• Intense and ongoing sadness and crying spells

While none of the above signs are all-inclusive or indicate something is seriously wrong they are indications that you may need professional help.  A sure sign of depression and when you must seek professional help is thoughts of suicide or not wanting to live.  These are feelings you do not want to ignore or suspect you “may” get over; instead, they are when you need the appropriate professional support to manage through and overcome depression. If your depression impacts your ability to cope with or if you are experiencing suicidal thoughts—consult with your doctor or a mental health professional immediately or call 911 or a Suicide hotline.

Tips for Dealing with Depression  as part of the Grieving process:

Do not try to suppress your grief.  As part of healing, you need to recognize and acknowledge the pain you are feeling.  The more you contain your feelings, the more prone you are to finding ways to avoid them, which can lead to anxiety, substance abuse, and health issues, and even long term depression.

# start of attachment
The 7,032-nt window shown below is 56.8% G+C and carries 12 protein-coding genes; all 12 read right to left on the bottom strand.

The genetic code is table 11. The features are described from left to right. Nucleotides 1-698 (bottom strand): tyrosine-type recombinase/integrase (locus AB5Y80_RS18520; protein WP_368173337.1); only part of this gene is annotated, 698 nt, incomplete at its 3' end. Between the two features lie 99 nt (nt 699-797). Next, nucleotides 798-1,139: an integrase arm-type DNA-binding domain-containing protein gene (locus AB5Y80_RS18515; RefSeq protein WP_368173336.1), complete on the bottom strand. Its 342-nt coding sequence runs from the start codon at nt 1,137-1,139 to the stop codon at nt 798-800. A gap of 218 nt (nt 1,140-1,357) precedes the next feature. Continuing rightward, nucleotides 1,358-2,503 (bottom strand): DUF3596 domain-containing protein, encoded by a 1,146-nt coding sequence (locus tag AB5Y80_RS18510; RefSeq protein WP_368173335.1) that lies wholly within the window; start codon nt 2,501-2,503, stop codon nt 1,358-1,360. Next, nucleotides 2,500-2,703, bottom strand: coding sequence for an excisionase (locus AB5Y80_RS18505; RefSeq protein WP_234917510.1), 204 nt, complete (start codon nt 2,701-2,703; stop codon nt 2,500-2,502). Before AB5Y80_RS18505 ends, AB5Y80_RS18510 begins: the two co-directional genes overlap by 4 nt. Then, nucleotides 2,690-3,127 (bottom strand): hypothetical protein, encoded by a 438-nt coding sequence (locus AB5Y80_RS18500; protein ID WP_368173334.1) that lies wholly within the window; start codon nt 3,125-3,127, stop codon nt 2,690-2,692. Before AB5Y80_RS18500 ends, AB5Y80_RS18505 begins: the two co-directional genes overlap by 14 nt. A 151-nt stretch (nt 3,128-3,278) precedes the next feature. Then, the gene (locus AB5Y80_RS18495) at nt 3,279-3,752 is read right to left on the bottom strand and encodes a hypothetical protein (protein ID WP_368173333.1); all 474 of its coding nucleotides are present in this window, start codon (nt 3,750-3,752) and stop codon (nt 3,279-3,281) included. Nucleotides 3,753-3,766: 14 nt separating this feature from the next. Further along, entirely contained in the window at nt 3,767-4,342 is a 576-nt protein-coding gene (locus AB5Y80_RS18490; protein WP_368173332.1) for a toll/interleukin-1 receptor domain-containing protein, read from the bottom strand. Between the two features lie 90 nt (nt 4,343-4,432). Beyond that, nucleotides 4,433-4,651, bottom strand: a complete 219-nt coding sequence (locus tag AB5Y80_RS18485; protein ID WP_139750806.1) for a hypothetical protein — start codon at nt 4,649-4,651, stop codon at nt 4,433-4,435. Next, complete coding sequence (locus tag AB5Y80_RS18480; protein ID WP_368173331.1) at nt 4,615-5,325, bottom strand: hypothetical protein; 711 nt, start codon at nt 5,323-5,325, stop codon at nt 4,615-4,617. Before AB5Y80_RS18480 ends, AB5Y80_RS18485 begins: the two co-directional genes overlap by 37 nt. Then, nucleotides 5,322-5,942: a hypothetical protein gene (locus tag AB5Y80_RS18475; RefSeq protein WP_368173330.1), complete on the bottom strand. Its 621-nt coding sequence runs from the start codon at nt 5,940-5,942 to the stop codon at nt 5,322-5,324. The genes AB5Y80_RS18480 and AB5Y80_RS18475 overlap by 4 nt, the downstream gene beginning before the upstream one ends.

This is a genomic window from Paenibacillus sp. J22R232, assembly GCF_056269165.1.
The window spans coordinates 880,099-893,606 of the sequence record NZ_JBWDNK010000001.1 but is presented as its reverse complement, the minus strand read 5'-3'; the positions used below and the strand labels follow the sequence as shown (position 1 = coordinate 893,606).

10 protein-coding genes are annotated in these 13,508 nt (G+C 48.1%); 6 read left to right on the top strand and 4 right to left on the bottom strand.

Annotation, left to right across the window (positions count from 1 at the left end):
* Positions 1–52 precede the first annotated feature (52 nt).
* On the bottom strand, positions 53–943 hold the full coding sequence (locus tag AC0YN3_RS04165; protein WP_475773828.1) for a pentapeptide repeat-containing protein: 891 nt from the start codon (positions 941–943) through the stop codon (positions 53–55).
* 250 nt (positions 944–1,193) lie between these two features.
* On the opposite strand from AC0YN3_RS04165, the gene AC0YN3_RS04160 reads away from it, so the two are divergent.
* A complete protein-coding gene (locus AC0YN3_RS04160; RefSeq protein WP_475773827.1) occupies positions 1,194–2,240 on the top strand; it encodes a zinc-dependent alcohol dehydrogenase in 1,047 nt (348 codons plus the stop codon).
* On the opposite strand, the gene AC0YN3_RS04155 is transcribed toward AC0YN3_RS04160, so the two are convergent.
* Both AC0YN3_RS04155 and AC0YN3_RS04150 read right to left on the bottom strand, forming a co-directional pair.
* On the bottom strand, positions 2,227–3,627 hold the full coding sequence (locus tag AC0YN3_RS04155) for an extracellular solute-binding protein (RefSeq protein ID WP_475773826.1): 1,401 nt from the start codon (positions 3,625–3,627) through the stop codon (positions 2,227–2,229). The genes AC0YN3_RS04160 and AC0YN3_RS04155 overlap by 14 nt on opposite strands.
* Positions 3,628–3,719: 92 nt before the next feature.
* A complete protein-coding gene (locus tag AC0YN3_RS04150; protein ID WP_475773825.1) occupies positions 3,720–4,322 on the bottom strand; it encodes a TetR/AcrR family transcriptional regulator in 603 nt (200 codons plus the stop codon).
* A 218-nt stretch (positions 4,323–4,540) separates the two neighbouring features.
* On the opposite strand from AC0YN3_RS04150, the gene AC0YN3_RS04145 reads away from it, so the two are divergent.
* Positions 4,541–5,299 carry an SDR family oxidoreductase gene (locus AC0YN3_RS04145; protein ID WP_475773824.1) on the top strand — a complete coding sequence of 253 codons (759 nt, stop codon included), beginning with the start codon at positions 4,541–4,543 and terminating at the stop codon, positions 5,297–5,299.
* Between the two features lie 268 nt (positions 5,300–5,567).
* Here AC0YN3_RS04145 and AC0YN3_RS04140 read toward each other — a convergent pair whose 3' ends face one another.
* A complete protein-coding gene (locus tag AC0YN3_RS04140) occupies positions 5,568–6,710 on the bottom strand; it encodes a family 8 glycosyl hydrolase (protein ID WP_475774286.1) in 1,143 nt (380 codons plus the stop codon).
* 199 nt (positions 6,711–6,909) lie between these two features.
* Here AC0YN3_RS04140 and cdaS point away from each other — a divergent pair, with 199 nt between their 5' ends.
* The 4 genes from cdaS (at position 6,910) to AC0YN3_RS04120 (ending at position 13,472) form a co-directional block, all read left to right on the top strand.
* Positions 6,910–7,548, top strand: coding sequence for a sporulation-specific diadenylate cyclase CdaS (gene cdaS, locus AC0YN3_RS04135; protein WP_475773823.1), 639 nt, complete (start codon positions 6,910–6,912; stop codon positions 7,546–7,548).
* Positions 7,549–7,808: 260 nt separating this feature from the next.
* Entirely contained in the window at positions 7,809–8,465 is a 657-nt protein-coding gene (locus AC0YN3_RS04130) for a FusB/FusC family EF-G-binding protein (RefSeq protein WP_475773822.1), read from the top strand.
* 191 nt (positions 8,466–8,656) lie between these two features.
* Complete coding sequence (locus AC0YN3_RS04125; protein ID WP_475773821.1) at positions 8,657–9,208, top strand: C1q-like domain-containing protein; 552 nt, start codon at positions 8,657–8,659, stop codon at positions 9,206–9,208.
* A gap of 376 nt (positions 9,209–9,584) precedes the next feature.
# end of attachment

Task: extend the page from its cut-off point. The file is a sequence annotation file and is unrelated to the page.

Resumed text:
Talk to others.  Find trusted support in family, friends, or church.  Look for support groups (bereavement, grief coaches or counselors).  Allowing yourself to share your emotions with those who care and will listen goes a long way to releasing pent up feelings.

Be creative.  A great way to express feelings is to be creative; journaling is a way to express your thoughts, create a scrapbook that includes photos of your loved one, a playlist of favorite songs, or volunteer for a cause in that was important for your loved one.  For example, I hold an annual blood drive in memory of my loved one, who had been a recipient of blood.  These things can change your outlook to one of gratitude that helps to ease the feelings of loss.